How Teeth Change With Age
Be Kind to Sensitive Teeth
Worn enamel, gum problems, and tooth decay can all make your teeth more sensitive. It can hurt when you drink something hot or cold or even when you brush your teeth a little too hard.
Good dental care is the best prevention. Brush, floss, and see your dentist regularly. If you have sensitive teeth, your dentist can recommend a toothpaste or in-office treatment that will make you more comfortable.
Look Out for Acid
Fizzy drinks and citrus fruits and juices all contain acid. Sugary and starchy foods cause your mouth to make acid. Each wears away the enamel on your teeth.
Don't swish these drinks around in your mouth. Follow it up with milk or cheese to "cancel out" the acid. Eat sugary and starchy foods with your main meals, not as snacks. That's when your mouth makes the most saliva to help wash acid away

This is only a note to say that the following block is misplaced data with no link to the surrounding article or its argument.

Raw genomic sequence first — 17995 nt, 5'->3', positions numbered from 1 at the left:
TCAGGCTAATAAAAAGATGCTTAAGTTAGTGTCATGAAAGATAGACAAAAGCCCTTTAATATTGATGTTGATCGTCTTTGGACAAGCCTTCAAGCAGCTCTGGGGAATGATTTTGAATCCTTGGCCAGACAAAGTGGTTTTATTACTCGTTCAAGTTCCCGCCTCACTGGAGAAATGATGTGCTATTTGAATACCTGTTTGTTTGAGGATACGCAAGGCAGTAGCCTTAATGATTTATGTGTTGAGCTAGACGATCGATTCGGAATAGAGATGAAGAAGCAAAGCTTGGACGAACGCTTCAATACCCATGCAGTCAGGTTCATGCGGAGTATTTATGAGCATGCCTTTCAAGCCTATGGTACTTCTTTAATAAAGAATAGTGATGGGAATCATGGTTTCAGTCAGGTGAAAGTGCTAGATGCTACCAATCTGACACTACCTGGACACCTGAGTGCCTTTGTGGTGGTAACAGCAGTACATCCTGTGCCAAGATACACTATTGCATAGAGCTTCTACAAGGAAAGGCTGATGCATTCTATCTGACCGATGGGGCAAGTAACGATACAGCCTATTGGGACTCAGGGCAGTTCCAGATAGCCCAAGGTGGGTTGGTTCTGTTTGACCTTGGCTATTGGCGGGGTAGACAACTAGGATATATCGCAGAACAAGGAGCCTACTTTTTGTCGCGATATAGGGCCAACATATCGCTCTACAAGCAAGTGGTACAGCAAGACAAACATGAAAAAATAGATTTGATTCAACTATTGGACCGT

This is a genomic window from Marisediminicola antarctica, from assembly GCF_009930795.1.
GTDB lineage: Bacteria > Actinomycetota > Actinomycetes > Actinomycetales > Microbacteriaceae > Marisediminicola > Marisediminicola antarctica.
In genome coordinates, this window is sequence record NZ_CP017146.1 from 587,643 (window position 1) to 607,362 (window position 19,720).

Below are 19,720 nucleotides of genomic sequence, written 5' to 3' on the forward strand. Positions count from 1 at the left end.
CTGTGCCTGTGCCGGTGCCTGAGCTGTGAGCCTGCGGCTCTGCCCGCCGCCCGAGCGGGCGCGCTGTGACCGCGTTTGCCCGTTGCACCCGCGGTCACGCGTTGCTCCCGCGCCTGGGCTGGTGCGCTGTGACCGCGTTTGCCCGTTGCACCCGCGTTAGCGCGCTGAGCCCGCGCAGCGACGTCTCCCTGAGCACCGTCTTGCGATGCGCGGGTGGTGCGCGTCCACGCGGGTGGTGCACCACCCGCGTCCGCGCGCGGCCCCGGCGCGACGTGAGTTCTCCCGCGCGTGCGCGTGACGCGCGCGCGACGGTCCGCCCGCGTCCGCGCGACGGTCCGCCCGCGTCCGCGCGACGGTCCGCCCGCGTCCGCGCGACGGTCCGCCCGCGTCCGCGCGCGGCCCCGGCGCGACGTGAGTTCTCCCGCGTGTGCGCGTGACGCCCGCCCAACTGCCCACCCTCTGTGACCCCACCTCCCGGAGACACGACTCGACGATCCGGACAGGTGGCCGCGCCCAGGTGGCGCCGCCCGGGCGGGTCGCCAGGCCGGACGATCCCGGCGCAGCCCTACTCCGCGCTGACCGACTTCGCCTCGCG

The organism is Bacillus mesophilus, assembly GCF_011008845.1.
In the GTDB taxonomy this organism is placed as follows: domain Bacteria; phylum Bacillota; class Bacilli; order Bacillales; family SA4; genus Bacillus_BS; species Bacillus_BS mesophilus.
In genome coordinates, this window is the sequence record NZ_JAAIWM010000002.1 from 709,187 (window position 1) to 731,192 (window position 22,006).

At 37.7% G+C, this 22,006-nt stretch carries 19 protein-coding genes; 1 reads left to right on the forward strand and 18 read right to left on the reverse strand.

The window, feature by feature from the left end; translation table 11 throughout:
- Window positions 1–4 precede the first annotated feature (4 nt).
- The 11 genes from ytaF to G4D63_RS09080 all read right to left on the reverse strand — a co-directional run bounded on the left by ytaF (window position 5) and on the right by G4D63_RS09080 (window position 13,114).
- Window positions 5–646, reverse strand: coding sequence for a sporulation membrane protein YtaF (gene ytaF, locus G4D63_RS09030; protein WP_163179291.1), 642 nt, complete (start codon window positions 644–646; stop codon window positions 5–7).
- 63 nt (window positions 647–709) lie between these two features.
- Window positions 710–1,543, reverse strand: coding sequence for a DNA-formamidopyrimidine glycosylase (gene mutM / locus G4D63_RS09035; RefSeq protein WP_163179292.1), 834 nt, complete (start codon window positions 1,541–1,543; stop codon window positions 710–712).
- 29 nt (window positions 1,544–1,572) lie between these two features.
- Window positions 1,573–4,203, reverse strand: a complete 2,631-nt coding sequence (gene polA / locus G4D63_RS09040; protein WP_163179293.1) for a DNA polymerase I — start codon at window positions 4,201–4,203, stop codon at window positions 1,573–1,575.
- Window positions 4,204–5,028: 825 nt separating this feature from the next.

Be on the Lookout for Cancer
As you age, there's a small chance you could develop cancer of your mouth, throat, tongue, or lips. The best way to prevent this is to stop smoking and drink alcohol only in moderation. Use lip balm with sunscreen whenever you go outside.
Pain isn't a symptom early on, so you need to see your dentist regularly for checkups. He can look for any problems and treat them early. Warning signs may include sores, red or white patches, and any long-lasting changes in your mouth.